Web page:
I’ve been waiting for “The Mend.” I didn’t know I was, but now I’ve seen it, I know I’ve needed “The Mend.” If you wind up feeling the same way, I hope I get to know you. John Magary’s directorial debut is dauntingly, tumultuously, blindingly, batshit great. In modern-day New York, a figure arrives in our consciousness, after the shattering shards of a hopeless, hapless shrieking match of a breakup. He has had a drunk or a few. Then we find him, Mat (Josh Lucas), on a couch, at a party, he’s all-but-homeless, a couch surfer, someone’s brother, kind of a ruffian, certainly a hairball. And a talker. He does not chat. He holds forth. He’s an American parallel to the bleak wisecracker named Johnny at the center of Mike Leigh’s apocalyptic/post-apocalyptic “Naked” (1993), beyond offensive, from bullshit beyond shibboleths, articulating misery or misgivings to everyone reluctantly around him, repellently magnetic. “The Mend” bristles with instants like this one: “You’re so cool. I’ll never be as cool as you,” a thirtyish woman says to an older friend, played pluperfectly deadpan by the great Austin Pendleton, “Oh, it’s all a charade,” taking off his crushed Woody Allen-style fishing hat, snow-white quiff spining straight up, “Don’t worry about cool.” Magary doesn’t: the black comedy and keen observation alternate with assurance and serenity. In several highly articulate interviews (and earlier articles for Filmmaker magazine), Magary has indicated influence running from the French master of tonal insolence Arnaud Desplechin, to the American-French master of dashed romanticism, Leos Carax, to making notes on Woody Allen, Noah Baumbach and even Tarkovsky. And more than one insightful observer has found allegiances akin to those in Kenneth Lonergan’s mad marvel, “Margaret.” In “The Mend,” control and chaos dance. What a reproach to mild and unassertive entertainment! “The Mend” is alive and left me feeling tempestuously alive. Magary creates characters that find life an adventure, one that’s ferocious, grandiloquent and wondrous, a sustained fantasticated fuckup. With Stephen Plunkett, Mickey Sumner, Lucy Owen. 107m. (Ray Pride)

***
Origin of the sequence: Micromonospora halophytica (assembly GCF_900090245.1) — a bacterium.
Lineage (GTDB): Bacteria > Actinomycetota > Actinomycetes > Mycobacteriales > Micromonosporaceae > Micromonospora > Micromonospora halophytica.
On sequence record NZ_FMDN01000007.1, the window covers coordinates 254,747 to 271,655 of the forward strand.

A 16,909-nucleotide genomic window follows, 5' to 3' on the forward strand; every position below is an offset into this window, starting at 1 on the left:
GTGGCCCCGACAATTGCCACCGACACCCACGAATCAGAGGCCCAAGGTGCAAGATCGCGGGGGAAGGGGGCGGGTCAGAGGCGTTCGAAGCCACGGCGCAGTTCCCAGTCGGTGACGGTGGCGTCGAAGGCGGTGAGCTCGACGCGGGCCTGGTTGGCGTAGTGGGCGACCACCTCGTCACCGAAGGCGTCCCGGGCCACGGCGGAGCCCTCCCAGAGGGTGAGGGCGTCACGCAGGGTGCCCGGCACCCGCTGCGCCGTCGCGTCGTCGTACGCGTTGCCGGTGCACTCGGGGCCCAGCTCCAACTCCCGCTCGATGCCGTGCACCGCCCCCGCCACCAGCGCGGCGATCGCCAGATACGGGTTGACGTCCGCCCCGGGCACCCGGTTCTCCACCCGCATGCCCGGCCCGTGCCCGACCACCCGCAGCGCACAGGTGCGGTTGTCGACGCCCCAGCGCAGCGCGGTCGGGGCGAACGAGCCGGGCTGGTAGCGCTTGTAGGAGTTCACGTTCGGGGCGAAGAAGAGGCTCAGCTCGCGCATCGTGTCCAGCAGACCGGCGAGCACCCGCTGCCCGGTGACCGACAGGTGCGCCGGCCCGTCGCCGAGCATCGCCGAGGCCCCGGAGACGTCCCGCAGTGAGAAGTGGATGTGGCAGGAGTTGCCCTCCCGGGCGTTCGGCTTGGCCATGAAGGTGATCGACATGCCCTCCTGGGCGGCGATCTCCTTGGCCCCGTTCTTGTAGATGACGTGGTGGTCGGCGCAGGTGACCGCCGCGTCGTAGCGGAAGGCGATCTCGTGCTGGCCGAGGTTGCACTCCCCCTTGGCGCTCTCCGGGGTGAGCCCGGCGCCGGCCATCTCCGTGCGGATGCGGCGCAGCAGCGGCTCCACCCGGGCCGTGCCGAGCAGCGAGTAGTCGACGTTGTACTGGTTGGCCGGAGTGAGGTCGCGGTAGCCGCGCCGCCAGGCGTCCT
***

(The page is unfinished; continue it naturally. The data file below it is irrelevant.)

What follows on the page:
“The Mend” opens Friday, September 11 at Facets. A trailer is below. (And the first joke is about September 11.)
Ray Pride is Newcity’s film critic and a contributing editor to Filmmaker magazine.
His history of Chicago “Ghost Signs” in words and images will be published in Spring 2022.